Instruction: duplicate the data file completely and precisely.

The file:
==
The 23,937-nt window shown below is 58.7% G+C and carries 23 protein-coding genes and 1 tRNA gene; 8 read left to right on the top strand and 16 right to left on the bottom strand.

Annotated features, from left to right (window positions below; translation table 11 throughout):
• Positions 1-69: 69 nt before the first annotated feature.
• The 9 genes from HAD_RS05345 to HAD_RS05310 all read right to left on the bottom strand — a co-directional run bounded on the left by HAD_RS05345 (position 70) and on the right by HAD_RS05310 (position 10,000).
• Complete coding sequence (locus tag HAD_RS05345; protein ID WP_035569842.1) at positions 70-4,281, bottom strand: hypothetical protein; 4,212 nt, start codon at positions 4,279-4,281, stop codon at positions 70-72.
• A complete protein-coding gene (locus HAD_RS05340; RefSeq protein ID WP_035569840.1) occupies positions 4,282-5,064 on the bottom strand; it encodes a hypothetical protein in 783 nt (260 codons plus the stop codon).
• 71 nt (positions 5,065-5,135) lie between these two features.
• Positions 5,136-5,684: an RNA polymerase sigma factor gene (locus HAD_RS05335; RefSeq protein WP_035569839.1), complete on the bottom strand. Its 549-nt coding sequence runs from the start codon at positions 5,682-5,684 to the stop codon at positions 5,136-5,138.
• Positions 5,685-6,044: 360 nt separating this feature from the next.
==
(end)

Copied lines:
The 23,937-nt window shown below is 58.7% G+C and carries 23 protein-coding genes and 1 tRNA gene; 8 read left to right on the top strand and 16 right to left on the bottom strand.

Annotated features, from left to right (window positions below; translation table 11 throughout):
• Positions 1-69: 69 nt before the first annotated feature.
• The 9 genes from HAD_RS05345 to HAD_RS05310 all read right to left on the bottom strand — a co-directional run bounded on the left by HAD_RS05345 (position 70) and on the right by HAD_RS05310 (position 10,000).
• Complete coding sequence (locus tag HAD_RS05345; protein ID WP_035569842.1) at positions 70-4,281, bottom strand: hypothetical protein; 4,212 nt, start codon at positions 4,279-4,281, stop codon at positions 70-72.
• A complete protein-coding gene (locus HAD_RS05340; RefSeq protein ID WP_035569840.1) occupies positions 4,282-5,064 on the bottom strand; it encodes a hypothetical protein in 783 nt (260 codons plus the stop codon).
• 71 nt (positions 5,065-5,135) lie between these two features.
• Positions 5,136-5,684: an RNA polymerase sigma factor gene (locus HAD_RS05335; RefSeq protein WP_035569839.1), complete on the bottom strand. Its 549-nt coding sequence runs from the start codon at positions 5,682-5,684 to the stop codon at positions 5,136-5,138.
• Positions 5,685-6,044: 360 nt separating this feature from the next.